Brown forces you to think of things you don't want to admit. His writing takes you places you don't want to visit. As we contemplate difficult situations over and over again, Brown repeatedly does the same. This is honest writing. This is contemplative writing.
'Don’t touch it,’ she said. When I didn’t touch it
she said, ‘Go ahead. Touch it.’
I touched it.
‘How did it feel?’
‘I don’t know.’
‘You can touch it again,’ she said. ‘Touch it again.’
I went ahead. Pushed through. Used my arms. Used my hands. Squeezed past. Got through. Went on.
Something happened. It felt good.
Can a breakup break you apart?
In Self-Titled, Geoffrey Brown stares into a mirror and writes what he sees, what he thinks, what he feels. The result? A self-portrait that’s at once comic and psychotic, a complex consciousness captured in crystalline prose. Memories, manias, miasmas – Brown morphs the machinery of his mind into an utterly original entity, equal parts diary, criminal confession, sex manual and mash note, as he contemplates a breakup.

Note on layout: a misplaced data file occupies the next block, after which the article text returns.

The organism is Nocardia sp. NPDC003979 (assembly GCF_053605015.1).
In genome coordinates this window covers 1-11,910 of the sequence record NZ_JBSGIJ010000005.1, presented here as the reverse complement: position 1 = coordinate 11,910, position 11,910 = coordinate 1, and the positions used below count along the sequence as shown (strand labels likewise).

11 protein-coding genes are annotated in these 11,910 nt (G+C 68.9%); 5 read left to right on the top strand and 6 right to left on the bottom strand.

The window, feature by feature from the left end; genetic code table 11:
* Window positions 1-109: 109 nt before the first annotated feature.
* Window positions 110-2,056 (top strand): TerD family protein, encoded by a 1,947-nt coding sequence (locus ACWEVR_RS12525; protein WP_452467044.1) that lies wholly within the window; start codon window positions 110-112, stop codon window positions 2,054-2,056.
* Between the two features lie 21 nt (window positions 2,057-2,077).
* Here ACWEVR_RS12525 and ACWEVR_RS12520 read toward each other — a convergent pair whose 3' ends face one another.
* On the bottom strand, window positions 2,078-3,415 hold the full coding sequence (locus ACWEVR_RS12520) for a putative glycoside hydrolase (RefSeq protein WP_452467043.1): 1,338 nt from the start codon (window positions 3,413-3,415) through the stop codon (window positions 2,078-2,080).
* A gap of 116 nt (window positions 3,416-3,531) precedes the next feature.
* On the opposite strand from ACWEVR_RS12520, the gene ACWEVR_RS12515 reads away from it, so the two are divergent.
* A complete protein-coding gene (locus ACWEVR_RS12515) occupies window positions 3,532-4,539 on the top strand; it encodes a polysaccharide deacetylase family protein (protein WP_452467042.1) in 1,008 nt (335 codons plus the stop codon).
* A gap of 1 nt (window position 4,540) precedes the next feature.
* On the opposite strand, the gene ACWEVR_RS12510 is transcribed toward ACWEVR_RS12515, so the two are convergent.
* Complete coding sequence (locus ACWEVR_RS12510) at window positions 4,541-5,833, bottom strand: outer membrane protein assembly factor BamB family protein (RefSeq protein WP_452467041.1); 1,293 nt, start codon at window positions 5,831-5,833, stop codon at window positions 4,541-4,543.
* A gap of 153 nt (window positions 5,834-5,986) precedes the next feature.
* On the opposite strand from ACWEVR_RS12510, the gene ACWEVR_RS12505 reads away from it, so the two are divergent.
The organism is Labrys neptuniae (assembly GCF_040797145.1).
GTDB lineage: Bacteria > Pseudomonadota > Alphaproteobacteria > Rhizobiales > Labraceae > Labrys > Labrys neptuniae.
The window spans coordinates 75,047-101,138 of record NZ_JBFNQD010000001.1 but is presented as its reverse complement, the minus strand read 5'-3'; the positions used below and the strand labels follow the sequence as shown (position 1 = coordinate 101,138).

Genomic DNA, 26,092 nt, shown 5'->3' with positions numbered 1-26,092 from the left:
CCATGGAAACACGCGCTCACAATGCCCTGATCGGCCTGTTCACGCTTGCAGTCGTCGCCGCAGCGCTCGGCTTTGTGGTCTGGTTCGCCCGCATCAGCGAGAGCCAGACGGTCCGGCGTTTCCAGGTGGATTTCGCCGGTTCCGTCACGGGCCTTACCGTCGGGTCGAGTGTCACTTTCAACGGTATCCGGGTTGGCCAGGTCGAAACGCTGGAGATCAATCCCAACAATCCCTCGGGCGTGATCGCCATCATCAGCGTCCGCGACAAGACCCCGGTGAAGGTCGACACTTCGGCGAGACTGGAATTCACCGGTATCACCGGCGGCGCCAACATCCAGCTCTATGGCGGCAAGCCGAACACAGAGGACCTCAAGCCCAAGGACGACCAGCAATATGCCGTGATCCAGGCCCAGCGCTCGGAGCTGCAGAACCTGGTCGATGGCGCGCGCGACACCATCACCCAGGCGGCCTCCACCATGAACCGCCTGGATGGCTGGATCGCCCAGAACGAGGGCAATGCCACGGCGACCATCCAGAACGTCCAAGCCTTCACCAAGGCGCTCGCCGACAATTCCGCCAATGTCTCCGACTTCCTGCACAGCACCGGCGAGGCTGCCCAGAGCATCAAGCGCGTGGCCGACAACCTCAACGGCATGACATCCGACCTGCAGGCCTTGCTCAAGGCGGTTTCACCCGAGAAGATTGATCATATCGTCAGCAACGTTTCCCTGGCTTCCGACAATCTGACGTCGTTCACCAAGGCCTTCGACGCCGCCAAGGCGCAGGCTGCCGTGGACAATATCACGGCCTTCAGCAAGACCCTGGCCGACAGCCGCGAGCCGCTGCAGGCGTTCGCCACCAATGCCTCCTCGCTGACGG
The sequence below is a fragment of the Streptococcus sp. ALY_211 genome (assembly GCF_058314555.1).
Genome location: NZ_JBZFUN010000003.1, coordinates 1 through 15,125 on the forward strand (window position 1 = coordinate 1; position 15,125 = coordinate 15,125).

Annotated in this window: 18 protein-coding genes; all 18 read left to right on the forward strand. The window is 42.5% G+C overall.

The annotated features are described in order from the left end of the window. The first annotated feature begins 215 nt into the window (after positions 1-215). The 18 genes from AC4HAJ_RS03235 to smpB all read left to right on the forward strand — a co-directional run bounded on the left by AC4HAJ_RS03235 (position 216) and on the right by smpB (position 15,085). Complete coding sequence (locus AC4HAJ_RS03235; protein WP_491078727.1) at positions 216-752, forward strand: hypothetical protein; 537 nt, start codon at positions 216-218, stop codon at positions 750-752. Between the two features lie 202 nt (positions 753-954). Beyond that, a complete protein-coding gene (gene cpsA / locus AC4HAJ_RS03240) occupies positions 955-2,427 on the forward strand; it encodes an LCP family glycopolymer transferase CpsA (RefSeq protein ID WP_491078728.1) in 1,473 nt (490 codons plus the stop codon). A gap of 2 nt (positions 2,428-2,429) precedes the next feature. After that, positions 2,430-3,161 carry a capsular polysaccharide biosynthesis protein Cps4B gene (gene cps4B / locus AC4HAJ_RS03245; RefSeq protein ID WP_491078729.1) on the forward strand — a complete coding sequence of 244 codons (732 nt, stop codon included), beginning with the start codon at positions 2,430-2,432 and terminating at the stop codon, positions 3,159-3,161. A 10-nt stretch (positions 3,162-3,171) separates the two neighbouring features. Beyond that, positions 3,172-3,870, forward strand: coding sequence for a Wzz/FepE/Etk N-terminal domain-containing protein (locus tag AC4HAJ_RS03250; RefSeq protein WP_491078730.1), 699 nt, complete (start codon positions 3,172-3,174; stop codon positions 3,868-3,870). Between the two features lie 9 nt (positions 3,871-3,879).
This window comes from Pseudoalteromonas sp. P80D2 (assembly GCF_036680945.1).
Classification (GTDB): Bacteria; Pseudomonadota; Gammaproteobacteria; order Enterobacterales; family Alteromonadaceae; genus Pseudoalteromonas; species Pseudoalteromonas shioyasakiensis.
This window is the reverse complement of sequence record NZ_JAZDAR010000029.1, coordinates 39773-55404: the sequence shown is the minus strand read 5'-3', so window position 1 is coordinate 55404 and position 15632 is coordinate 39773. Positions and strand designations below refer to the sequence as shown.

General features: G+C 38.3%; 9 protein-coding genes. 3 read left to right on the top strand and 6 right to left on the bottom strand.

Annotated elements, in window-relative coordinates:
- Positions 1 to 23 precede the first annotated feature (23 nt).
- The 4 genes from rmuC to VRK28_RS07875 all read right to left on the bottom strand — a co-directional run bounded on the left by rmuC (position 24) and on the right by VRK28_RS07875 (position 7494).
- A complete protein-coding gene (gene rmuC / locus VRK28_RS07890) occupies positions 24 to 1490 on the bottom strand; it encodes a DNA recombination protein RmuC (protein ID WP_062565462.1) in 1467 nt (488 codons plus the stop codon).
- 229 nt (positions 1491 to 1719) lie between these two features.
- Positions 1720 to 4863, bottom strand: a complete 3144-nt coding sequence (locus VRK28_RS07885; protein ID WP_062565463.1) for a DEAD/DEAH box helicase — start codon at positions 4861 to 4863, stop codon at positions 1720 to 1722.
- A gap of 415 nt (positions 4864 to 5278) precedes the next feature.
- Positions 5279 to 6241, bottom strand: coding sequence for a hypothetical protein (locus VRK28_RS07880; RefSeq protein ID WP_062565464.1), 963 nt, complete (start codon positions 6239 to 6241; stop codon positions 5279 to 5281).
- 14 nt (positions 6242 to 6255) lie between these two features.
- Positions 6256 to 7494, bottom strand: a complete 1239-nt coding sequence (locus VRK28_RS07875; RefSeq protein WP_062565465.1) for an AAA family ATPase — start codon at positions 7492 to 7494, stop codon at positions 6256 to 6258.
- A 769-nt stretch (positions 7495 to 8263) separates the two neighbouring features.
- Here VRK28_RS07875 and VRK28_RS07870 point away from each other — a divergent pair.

The novel splits into two parts; in ‘First,’ our slacker hero analyzes the minutiae of the relationship, trying to understand what he did, why it went wrong, and whether she’ll come back. In ‘Second,’ he knows she’s not coming back, and he gets angry, flagellating himself with a whip of wordplay and remorse.
Self-Titled is a singular achievement with universal appeal: who hasn’t squinted into a mirror and said, ‘What the hell is happening here?’? If Gertrude Stein’s autobiography was Everybody’s Autobiography, then Brown’s self-portrait is everybody’s self-portrait.
Guest edited for the press by Derek McCormack.
‘A clipped, intentionally repetitive textual experiment that evokes the literary equivalent of hypnosis through its calm and measured prose. Obsession expressed through bursts of violence and desire create an elliptical narrative of omission, haste and confusion.’ – Broken Pencil, on Notice
First Published: 2004